Cornerbacks – Jalen Mills, Rasul Douglas, & Brandon Boykin
The short tenure club defense continues!
Mills might possibly be the most talked about player on this whole team, but not for the same reasons as the others.
Philly fans, based on those oh-so-rational Twitter and Facebook opinions, aren’t the fondest of Mills. He was an elite corner in the red zone last season, yes elite:
Jalen Mills dominated in the red zone – forcing incompletions more often on targets inside the 20-yardline than any other cornerback in the regular season pic.twitter.com/BCYaoFSQsZ
— PFF (@PFF) January 18, 2019
But fans will argue that Mills gets those red zone opportunities due to his penchant to getting burnt on a double move (something MANY corners get beat on).
Since entering the league, Mills has the 25th most tackles among corners despite playing in the 53rd most games. Extrapolate those numbers over the same amount of games as the leader, Byron Jones, and Mills would be fifth. I know, I know, coulda, shoulda, woulda. But Mills is the kind of cornerback defensive coordinator Jim Schwartz loves and he isn’t afraid of contact. Fans want the spectacular interceptions, but Mills isn’t that type of corner. Mills will be on the team for years to come, so time to start supporting him.
You know you’re popular with the fans when you get selected to an All-Decades team after only two seasons with the teams.
Rasul Douglas was selected in the third round of the 2017 draft and has shown off his play making abilities in his two seasons. Since 2017, Douglas ranks 19th, tied with players like Malcolm Butler and Chris Harris, with five interceptions. He’s also not afraid to get into the backfield, with six tackles for loss, 19th in the entire NFL among corners.
He combines that ability to get into the backfield with the ability to also go stride for stride down the field with receivers:
On deep targets (20+ yards) – Rasul Douglas put forth the league's 10th-highest grade among cornerbacks. pic.twitter.com/swHKqEOS6k
— PFF (@PFF) March 23, 2019
From week 12 to the divisional round loss against the Saints, ProFootballFocus had Douglas ranked as the seventh best corner in the entire NFL and the best at run defense and tackling.
Even with these stats to back up his talent, it’s quite possible Douglas doesn’t get a starting gig next season. But when he does get on the field, expect plays to be made.
A short, yet productive, tenure with the Eagles lands Boykin on this list as our last corner on the All-2010s team.
Boykin was drafted by the Eagles in the fourth round of the 2012 NFL draft and spent three seasons with the Eagles before being yet another Chip Kelly casualty.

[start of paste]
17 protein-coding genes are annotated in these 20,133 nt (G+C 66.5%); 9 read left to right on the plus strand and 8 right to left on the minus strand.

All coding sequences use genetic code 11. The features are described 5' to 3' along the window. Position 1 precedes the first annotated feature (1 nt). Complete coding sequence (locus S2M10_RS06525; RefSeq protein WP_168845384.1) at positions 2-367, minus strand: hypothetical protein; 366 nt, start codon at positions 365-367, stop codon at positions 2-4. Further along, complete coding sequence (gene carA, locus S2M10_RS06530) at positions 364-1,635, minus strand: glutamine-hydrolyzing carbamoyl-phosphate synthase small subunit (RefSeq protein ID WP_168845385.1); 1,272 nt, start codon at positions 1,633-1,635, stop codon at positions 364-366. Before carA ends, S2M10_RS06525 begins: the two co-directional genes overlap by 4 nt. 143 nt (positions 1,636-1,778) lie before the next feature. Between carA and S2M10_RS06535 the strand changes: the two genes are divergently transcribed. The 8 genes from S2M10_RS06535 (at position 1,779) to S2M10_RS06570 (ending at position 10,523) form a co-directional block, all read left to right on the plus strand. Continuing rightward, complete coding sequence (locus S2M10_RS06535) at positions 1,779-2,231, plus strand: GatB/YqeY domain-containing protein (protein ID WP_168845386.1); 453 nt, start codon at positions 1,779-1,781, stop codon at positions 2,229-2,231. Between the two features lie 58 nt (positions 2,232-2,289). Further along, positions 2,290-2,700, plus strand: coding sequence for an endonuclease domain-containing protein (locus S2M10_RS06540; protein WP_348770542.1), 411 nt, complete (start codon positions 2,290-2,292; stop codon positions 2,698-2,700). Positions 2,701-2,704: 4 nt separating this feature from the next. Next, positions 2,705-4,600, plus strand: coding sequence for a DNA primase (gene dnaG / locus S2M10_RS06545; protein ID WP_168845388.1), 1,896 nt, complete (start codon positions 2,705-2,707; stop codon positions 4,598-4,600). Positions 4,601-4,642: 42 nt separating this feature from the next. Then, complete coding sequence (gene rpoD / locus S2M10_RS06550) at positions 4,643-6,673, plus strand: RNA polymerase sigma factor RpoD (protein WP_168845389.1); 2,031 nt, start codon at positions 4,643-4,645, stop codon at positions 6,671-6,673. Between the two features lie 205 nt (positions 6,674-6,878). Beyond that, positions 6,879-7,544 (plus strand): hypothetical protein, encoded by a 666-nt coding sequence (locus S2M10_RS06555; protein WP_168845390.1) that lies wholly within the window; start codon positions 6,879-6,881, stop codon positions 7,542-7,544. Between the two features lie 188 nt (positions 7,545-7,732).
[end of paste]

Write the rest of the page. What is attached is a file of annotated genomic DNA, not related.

Boykin played in all 16 games in every season with the team, but only started six games in all three seasons combined.
He had a career year in 2013 with six interceptions, tied for second in the league. His performance landed him as the third best corner in the league in ProFootballFocus’ grading system.
At the time of his trade to the Steelers, Boykin was coming off a season where ProFootballFocus ranked him 21st out of all corners. Chip Kelly dealt away an extremely talented player.
Boykin hasn’t been in an NFL game since 2015, having bounced around since then but failing to make an NFL roster.
Brandon, if you’re reading this, just know that we appreciated you here in Philly!
Safeties – Malcolm Jenkins & Rodney McLeod
What more can be said of the Eagles’ Ironman than what has been said already?
Jenkins played in 100% of the snaps in 2018. One hundred percent. Here’s how it broke down:
Malcolm Jenkins 2019 defensive snap breakdown by @PFF:
Defensive line: 122
Slot cornerback: 362
Wide cornerback: 30
Free safety: 148#Eagles
— Brandon Lee Gowton (@BrandonGowton) July 17, 2019
He also has never missed a game or start for the Eagles in his tenure with the team.
Since coming to the Eagles in 2014, Jenkins has the 11th most interceptions among safeties and the most pass deflections. He is one of three safeties to play in all 80 games since 2014, and only one of two to start all 80.
He has the fifth most solo tackles, sixth most combined tackles, and the seventh most tackles for loss. Jenkins is all over the field during games. He’s virtually unstoppable.
He is doing things like this in almost every game:
One of my favorite plays from last season. I was actually supposed to blitz! 😳 I realized no one is covering the 3rd receiver, then the ball is snapped.
When mistakes are made you just gotta survive the down. These are the things I take pride in.
Then make it look easy 😤 pic.twitter.com/Kded6gWI4q
— Malcolm Jenkins (@MalcolmJenkins) May 6, 2019
Jenkins is entering his 11th year in the league, sixth with the Eagles, and is most deserving of a new contract. Don’t be surprised if the Eagles make that contract offer before the season starts and lock up Jenkins for another few years.
Two straight promising years with the Eagles since coming over from the Rams in 2016, but one big injury filled one last year.
McLeod opened his Eagles career with three interceptions in 2016, along with 80 tackles and seven pass deflections.
2017 came with 50 tackles and six pass deflections, but he still had three interceptions.
Last season ended for McLeod after three games when he suffered a knee injury in the game against the Colts.
But despite his short tenure with the Eagles, and only two full seasons with the team, Eagles fans believe he’s the choice for the All-2010s team to pair with Malcolm Jenkins.